LONDON — The euro is lower on Monday morning amid jitters about the political situation in Spain.
The Spanish region of Catalonia attempted to hold a much-contested independence referendum on Sunday and Catalonia’s leadership has declared the region has “won the right” to independence.
“With this day of hope and suffering, the citizens of Catalonia have won the right to an independent state in the form of a republic,” Catalan leader Carles Puigdemont said in a televised statement.
“My government in the next few days will send the results of today’s vote to the Catalan parliament, where the sovereignty of our people lies, so that it can act in accordance with the law of the referendum.”
Catalan officials claimed that around 90% of votes cast were for independence with a turnout of around 43%. Citizens who favour independence were far more likely to turn out to vote, while those who do not are more likely to have stayed at home.
Spain’s central government does not recognise the referendum, with Prime Minister Mariano Rajoy saying it made a “mockery” of democracy.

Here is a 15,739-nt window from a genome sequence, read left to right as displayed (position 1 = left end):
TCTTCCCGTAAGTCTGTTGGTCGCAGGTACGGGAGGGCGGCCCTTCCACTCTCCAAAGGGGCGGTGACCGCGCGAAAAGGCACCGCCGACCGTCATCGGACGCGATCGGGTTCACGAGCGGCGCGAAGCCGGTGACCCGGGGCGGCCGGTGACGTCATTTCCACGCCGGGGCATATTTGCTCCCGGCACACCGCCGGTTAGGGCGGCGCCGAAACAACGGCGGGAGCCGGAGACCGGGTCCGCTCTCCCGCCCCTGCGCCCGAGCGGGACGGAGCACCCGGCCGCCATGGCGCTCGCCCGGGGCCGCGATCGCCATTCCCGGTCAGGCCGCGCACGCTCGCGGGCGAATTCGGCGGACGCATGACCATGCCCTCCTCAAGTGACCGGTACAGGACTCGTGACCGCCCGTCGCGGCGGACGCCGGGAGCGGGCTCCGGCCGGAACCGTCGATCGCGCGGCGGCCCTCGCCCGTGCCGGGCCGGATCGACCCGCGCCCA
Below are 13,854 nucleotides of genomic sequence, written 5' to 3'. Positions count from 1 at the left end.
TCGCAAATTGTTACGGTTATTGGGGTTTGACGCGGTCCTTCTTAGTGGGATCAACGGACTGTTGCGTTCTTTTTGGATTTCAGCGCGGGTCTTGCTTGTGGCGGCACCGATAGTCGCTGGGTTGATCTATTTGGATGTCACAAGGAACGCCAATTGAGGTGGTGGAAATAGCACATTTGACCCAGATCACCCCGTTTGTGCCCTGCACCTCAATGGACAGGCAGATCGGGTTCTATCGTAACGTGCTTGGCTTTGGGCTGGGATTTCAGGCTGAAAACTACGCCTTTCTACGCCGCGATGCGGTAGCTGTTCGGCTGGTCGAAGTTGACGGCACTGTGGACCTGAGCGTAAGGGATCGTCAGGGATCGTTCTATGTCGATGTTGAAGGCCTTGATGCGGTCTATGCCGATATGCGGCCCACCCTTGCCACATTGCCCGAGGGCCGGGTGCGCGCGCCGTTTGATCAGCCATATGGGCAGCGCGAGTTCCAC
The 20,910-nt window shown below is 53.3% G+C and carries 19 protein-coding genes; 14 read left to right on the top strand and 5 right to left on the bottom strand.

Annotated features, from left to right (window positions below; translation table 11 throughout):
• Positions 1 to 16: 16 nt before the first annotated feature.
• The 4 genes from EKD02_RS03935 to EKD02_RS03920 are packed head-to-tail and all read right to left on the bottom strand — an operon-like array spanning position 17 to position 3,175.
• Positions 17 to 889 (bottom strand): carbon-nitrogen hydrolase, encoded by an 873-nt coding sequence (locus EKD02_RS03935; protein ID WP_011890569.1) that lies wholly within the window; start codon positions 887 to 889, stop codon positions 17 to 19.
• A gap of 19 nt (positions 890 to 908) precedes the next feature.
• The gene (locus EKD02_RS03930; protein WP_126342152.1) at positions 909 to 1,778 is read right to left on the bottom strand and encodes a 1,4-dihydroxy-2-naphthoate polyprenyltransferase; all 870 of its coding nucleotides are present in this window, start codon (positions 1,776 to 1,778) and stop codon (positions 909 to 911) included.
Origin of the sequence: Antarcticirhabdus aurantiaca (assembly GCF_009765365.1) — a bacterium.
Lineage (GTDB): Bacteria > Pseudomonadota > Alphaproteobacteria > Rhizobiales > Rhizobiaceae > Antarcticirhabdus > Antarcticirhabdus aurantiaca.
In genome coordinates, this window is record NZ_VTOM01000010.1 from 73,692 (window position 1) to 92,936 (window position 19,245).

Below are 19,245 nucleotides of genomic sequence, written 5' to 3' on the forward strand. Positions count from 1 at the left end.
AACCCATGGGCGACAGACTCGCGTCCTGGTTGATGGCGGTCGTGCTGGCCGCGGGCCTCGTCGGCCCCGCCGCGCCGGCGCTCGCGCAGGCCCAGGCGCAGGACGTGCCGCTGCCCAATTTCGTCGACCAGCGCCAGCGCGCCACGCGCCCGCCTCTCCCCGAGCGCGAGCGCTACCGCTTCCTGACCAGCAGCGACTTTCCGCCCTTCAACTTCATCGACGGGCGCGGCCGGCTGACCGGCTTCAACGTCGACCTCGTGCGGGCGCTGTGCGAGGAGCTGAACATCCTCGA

“At this hour I can tell you in the strongest terms what you already know and what we have seen throughout this day. There has not been a referendum on self-determination in Catalonia,” Rajoy told the press.
Regardless of its legitimacy, the euro is falling. The single currency is down by more than 0.5% against the dollar as of 8.25 a.m. BST (3.25 a.m. ET) on Monday morning, falling below the $US1.18 mark.
That fall reflects fears that prolonged political strife in Spain could threaten the stability of the eurozone. Spain is the fourth largest eurozone economy.
Sunday’s referendum was marred by violent scenes as police were ordered to confiscate ballot boxes and prevent people from voting. Videos surfaced of officers forcibly dragging would-be voters from polling stations, including women and the elderly.
See the latest EUR-USD movements here.
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